Everyday: New Zealand is not the first place one thinks of when the subject is riesling. Or the second or the third. But the 2013 Giesen New Zealand Riesling is about as good as this varietal gets for $14. Lovely floral and citrus aromas pave the way for tangerine and tropical notes (ginger!) on the palate. There’s ample acidity and minerality as the wine rollicks through an enticing and ample finish. With a swell but hard-to-find pinot gris in its arsenal along with this little gem, Giesen soon will be known for a lot more than its signature Kiwi sauv blanc. It’s a swell brunch wine but also a dandy match for spicy shrimp or chicken dishes. This smooth beauty also would be deftly complemented by that champion of melody and harmony, Mr. Oscar Peterson.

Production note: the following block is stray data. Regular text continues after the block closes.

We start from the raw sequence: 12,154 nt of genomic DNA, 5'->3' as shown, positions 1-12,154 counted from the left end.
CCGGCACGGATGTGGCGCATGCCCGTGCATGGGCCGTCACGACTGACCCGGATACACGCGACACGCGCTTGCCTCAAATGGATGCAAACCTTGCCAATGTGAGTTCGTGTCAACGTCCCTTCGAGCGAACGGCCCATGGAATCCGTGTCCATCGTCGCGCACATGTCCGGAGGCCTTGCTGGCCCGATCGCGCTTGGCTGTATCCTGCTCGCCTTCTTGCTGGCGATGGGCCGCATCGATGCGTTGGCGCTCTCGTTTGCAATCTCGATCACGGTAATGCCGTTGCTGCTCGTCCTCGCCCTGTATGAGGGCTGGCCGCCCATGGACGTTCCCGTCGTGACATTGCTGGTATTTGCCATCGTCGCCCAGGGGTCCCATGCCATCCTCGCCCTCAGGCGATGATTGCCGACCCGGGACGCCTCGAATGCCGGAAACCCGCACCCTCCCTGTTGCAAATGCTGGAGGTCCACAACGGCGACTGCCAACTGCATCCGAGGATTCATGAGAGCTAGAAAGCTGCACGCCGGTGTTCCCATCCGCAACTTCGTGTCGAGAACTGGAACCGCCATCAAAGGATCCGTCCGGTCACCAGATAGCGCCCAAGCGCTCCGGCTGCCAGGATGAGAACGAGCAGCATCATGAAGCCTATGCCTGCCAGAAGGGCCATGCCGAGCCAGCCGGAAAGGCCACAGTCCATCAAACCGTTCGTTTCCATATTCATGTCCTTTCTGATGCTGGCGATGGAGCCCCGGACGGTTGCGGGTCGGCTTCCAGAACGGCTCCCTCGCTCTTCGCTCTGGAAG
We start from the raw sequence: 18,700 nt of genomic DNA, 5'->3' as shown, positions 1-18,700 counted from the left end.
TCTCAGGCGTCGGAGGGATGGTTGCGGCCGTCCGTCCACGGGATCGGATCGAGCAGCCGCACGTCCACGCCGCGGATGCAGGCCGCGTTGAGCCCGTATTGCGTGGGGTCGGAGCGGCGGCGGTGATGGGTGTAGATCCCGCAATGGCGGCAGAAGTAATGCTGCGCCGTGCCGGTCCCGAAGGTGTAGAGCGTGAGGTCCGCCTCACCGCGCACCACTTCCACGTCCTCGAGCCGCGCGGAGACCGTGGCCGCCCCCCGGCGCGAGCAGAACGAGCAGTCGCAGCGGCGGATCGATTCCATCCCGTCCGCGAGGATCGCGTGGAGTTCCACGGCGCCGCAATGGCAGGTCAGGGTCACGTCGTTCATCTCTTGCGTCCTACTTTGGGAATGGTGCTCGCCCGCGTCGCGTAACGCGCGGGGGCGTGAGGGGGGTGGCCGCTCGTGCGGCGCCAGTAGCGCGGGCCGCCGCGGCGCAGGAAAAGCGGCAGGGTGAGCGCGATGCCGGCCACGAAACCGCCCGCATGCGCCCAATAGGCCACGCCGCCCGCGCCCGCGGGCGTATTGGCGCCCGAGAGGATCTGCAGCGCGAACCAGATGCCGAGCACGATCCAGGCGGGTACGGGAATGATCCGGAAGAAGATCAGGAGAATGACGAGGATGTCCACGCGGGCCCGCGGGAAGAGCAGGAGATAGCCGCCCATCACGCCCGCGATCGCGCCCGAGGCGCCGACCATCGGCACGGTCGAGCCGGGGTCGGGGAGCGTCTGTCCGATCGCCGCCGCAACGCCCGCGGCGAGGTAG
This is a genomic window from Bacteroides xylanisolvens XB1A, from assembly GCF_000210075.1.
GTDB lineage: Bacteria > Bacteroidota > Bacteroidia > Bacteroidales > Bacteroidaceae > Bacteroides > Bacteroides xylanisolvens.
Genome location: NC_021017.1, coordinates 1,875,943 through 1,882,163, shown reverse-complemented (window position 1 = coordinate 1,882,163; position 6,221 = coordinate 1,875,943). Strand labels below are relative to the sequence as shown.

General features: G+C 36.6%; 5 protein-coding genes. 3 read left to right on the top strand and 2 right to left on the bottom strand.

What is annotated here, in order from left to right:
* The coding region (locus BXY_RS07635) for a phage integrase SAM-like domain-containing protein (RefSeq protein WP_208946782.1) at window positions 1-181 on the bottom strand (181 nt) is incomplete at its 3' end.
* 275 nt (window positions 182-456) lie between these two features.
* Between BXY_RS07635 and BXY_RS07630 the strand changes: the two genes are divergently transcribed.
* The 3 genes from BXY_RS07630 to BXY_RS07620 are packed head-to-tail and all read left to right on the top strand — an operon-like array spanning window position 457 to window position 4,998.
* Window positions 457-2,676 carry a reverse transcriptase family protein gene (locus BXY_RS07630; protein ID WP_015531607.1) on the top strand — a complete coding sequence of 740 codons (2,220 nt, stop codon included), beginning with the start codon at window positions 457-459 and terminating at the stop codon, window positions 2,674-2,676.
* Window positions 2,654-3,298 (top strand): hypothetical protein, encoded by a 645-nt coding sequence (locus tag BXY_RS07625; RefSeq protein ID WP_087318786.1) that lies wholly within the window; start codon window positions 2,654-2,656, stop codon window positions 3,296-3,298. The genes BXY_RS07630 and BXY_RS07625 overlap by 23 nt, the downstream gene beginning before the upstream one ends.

Occasion: Long Island is not the first place one thinks of when the subject is friulano. Or … never mind. Just seek out the superlative 2012 Channing Daughters Sylvanus Vineyard Tocai Friulano ($24). A pristine paragon of stone fruit, nuts and spices, this bone-dry but juicy white is pure and persistent, all the way through a near endless finish. I haven’t been knocked out by many Long Island wines, but this one did the trick. It’s ideal for salumi and almost any other appetizer, plus pasta with seafood or seafood without pasta. The lovely but substantive music of Father John Misty is another spot-on accompaniment.